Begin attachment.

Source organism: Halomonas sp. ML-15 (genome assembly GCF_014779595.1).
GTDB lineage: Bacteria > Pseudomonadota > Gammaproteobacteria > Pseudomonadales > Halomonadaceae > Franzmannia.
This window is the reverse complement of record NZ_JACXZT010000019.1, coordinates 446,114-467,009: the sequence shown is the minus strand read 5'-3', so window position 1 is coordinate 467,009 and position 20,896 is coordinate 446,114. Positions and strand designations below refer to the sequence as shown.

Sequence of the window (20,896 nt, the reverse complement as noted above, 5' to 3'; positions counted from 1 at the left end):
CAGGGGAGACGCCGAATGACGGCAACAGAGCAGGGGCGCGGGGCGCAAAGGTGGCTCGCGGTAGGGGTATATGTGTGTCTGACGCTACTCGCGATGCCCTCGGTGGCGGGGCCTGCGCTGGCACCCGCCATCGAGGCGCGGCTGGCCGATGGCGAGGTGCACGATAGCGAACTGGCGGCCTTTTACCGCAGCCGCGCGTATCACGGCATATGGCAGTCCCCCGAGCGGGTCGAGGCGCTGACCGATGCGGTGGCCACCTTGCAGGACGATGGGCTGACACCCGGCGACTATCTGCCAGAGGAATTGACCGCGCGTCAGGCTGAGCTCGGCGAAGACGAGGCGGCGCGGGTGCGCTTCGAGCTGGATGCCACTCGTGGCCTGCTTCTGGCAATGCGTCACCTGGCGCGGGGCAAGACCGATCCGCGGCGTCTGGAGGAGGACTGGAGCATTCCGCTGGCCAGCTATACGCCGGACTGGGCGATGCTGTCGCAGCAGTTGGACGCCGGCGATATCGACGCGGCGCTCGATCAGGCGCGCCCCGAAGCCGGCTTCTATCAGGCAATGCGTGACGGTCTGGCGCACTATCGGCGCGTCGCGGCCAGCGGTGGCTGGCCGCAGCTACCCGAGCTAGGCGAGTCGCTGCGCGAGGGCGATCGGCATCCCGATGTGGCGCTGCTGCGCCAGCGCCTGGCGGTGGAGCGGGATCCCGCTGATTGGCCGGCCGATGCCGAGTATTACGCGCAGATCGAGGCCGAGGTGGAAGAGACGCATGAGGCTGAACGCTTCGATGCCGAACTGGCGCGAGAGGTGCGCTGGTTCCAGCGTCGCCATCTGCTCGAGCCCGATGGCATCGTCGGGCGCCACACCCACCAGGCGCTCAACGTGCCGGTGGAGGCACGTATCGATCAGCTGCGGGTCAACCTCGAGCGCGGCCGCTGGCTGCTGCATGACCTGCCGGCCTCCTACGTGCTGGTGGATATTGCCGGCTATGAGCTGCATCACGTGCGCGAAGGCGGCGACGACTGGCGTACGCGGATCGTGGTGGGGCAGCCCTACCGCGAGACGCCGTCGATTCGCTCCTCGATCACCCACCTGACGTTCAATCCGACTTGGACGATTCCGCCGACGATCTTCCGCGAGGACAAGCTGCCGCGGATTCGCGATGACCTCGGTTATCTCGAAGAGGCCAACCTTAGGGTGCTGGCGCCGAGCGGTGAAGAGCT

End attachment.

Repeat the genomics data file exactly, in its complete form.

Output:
Source organism: Halomonas sp. ML-15 (genome assembly GCF_014779595.1).
GTDB lineage: Bacteria > Pseudomonadota > Gammaproteobacteria > Pseudomonadales > Halomonadaceae > Franzmannia.
This window is the reverse complement of record NZ_JACXZT010000019.1, coordinates 446,114-467,009: the sequence shown is the minus strand read 5'-3', so window position 1 is coordinate 467,009 and position 20,896 is coordinate 446,114. Positions and strand designations below refer to the sequence as shown.

Sequence of the window (20,896 nt, the reverse complement as noted above, 5' to 3'; positions counted from 1 at the left end):
CAGGGGAGACGCCGAATGACGGCAACAGAGCAGGGGCGCGGGGCGCAAAGGTGGCTCGCGGTAGGGGTATATGTGTGTCTGACGCTACTCGCGATGCCCTCGGTGGCGGGGCCTGCGCTGGCACCCGCCATCGAGGCGCGGCTGGCCGATGGCGAGGTGCACGATAGCGAACTGGCGGCCTTTTACCGCAGCCGCGCGTATCACGGCATATGGCAGTCCCCCGAGCGGGTCGAGGCGCTGACCGATGCGGTGGCCACCTTGCAGGACGATGGGCTGACACCCGGCGACTATCTGCCAGAGGAATTGACCGCGCGTCAGGCTGAGCTCGGCGAAGACGAGGCGGCGCGGGTGCGCTTCGAGCTGGATGCCACTCGTGGCCTGCTTCTGGCAATGCGTCACCTGGCGCGGGGCAAGACCGATCCGCGGCGTCTGGAGGAGGACTGGAGCATTCCGCTGGCCAGCTATACGCCGGACTGGGCGATGCTGTCGCAGCAGTTGGACGCCGGCGATATCGACGCGGCGCTCGATCAGGCGCGCCCCGAAGCCGGCTTCTATCAGGCAATGCGTGACGGTCTGGCGCACTATCGGCGCGTCGCGGCCAGCGGTGGCTGGCCGCAGCTACCCGAGCTAGGCGAGTCGCTGCGCGAGGGCGATCGGCATCCCGATGTGGCGCTGCTGCGCCAGCGCCTGGCGGTGGAGCGGGATCCCGCTGATTGGCCGGCCGATGCCGAGTATTACGCGCAGATCGAGGCCGAGGTGGAAGAGACGCATGAGGCTGAACGCTTCGATGCCGAACTGGCGCGAGAGGTGCGCTGGTTCCAGCGTCGCCATCTGCTCGAGCCCGATGGCATCGTCGGGCGCCACACCCACCAGGCGCTCAACGTGCCGGTGGAGGCACGTATCGATCAGCTGCGGGTCAACCTCGAGCGCGGCCGCTGGCTGCTGCATGACCTGCCGGCCTCCTACGTGCTGGTGGATATTGCCGGCTATGAGCTGCATCACGTGCGCGAAGGCGGCGACGACTGGCGTACGCGGATCGTGGTGGGGCAGCCCTACCGCGAGACGCCGTCGATTCGCTCCTCGATCACCCACCTGACGTTCAATCCGACTTGGACGATTCCGCCGACGATCTTCCGCGAGGACAAGCTGCCGCGGATTCGCGATGACCTCGGTTATCTCGAAGAGGCCAACCTTAGGGTGCTGGCGCCGAGCGGTGAAGAGCT